Old people have been around for a long time. They are masters of longevity, having outlived youth and middle age. I once shook hands with an 83-year-old custodian, whose burly grip was inescapable. He had worked a farm for the majority of his life, and his powerful hands were still seasoned with that required strength. The robust part of his life, which he carried from sun up to sun down for nearly 40 years, all began at an early age. As a kid he thrived on climbing the tallest trees, grappling large branches in order to scale to higher heights, all for nothing more than exercising his sheer durability. Old people can share a million of these moments of their childhood. And yet, as great as their accomplishments may be, when they’re seen hobbling along at a snail’s pace, they are still labeled as one thing: old.
Often nothing more, nothing less. Just old.
Why is youthful a word, but oldful isn’t? Oldful could carry the similar type of value that youthful has. But, unfortunately, while we see young people full of exuberance, we see old people full of…old. For some reason, our thinking doesn’t take us beyond their slow, shuffling, hard-of-hearing pace. So, old is a word detached from the past. It connotes a cemented state of deterioration. I’m not referring to our parents or grandparents—those whose histories we are quite familiar with, but rather the elderly out there who are complete strangers.
Old people need to be recognized. They’ve been youthful. They’ve made their contributions, and have sacrificed their time. They’ve resolved countless conflicts, and have lived through times of global tragedies. They’ve ridden their bikes through mud puddles, made millions of snowmen, danced like there’s no tomorrow, and have kissed their lovers in the rain. Everything you’re doing, they’ve done more. In essence, they have carried the torch. They have proven themselves to being oldful.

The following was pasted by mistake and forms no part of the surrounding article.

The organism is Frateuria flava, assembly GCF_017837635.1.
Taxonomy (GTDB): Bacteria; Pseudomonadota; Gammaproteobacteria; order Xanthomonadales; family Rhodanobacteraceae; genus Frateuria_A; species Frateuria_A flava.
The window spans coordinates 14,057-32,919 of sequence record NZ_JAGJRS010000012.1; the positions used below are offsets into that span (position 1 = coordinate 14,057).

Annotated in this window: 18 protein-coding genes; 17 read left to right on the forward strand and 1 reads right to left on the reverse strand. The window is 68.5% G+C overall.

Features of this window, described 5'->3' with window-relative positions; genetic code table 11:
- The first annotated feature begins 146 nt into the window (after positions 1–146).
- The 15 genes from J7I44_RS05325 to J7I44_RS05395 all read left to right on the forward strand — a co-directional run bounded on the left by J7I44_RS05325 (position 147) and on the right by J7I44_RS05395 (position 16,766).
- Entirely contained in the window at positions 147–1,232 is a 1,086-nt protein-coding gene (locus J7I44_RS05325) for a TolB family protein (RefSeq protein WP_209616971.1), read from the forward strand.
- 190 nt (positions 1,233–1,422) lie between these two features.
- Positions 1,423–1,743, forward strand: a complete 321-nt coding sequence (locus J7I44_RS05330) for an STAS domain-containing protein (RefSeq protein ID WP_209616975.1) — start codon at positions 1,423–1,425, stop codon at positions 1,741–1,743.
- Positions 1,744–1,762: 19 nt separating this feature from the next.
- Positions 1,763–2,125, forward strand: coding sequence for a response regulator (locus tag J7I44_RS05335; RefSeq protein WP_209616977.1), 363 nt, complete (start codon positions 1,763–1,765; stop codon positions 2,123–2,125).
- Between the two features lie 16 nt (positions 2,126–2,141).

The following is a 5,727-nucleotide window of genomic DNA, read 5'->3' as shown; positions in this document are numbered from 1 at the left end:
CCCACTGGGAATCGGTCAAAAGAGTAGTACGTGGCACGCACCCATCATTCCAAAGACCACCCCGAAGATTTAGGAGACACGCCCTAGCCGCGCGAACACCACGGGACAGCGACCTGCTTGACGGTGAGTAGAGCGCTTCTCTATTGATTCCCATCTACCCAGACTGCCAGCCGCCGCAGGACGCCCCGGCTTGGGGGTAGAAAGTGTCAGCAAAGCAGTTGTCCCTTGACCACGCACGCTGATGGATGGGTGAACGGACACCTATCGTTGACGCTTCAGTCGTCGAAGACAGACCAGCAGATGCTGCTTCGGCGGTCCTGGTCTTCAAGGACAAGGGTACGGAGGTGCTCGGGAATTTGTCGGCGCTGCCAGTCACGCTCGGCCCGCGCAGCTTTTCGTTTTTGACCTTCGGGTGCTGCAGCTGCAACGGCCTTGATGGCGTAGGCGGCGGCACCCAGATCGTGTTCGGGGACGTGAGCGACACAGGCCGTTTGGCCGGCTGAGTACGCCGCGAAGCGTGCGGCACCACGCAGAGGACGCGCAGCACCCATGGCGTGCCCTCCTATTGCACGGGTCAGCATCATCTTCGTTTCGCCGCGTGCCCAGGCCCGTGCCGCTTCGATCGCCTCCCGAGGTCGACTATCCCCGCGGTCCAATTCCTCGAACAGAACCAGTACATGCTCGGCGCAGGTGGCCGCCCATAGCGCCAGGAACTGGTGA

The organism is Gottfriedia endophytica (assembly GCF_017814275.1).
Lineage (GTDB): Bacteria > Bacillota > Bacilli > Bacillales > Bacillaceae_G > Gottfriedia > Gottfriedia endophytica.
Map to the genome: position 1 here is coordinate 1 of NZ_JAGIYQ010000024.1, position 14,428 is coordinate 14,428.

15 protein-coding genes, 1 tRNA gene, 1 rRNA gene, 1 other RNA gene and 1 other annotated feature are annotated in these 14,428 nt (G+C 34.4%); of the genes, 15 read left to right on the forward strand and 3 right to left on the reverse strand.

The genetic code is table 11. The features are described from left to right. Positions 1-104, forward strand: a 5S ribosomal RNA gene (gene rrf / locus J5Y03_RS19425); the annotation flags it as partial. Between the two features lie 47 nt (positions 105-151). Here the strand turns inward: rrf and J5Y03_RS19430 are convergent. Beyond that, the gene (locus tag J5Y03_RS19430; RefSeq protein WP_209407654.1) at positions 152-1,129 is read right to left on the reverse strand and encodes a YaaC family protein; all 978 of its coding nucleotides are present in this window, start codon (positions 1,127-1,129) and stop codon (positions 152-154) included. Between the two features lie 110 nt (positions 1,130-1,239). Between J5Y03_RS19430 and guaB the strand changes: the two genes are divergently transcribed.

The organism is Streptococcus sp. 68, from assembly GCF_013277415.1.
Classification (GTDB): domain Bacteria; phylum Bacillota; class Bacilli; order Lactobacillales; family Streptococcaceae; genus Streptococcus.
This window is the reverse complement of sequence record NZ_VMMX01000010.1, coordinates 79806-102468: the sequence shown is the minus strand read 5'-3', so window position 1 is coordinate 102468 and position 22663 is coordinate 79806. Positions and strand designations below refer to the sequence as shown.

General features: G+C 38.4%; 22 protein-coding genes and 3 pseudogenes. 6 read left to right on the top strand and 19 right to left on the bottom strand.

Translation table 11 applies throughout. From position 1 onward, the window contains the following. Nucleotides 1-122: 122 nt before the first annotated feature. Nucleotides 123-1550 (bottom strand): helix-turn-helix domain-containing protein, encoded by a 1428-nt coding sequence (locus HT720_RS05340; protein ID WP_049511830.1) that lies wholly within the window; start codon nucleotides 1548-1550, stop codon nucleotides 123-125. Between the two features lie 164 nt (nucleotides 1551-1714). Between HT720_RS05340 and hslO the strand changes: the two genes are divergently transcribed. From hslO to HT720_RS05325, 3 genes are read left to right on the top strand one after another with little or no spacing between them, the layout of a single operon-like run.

Right now, you seniors aren’t moving like you used to. You’re not as tall as you used to be. Your skin has spots. Your hair is white, receding, or just plain gone. You have cataracts, crackling knees and knobby knuckles, an aching back, and countless accidental releases of trumpeting gas. You drive slowly (if you drive at all). You are slow. The word old sheds any past youthful attributes. You don’t have a prayer escaping “old”. It’s almost like a scarlet three letters that you must wear in public until your last days.
Yet, amongst all of this deterioration and slowness, how do we get the youth to even begin to believe that you were once younger? How do we get them to believe you once chased toads into murky ponds, or sat beneath railroad trestles, holding onto the enormous wooden support beams just to feel those exhilarating vibrations sent down from a thundering freight train? How do we let the world know that you are more than just old?
We create a national holiday, and then you guys wear a shirt. That’s what we do. We’ll call it Old People Day. If you’re 75+ years old, you qualify. (You young puppies at age 74 will just have to wait a year.) We’ll print t-shirts that have a picture of you on the front, at around age 10. Around the age when time stood still. Around the age when your youth was king. You’ll wear this shirt for the world to see. Instead of impatient people standing behind you in line at the grocery store, there’s a good chance they’ll now be understanding and curious.
In fact, to make sure they get a glimpse into the hidden treasures of your youth, on the back of the shirt it will read:
“Tap me on the shoulder, and I’ll tell you a story.”
Copyright Ros Hill 2016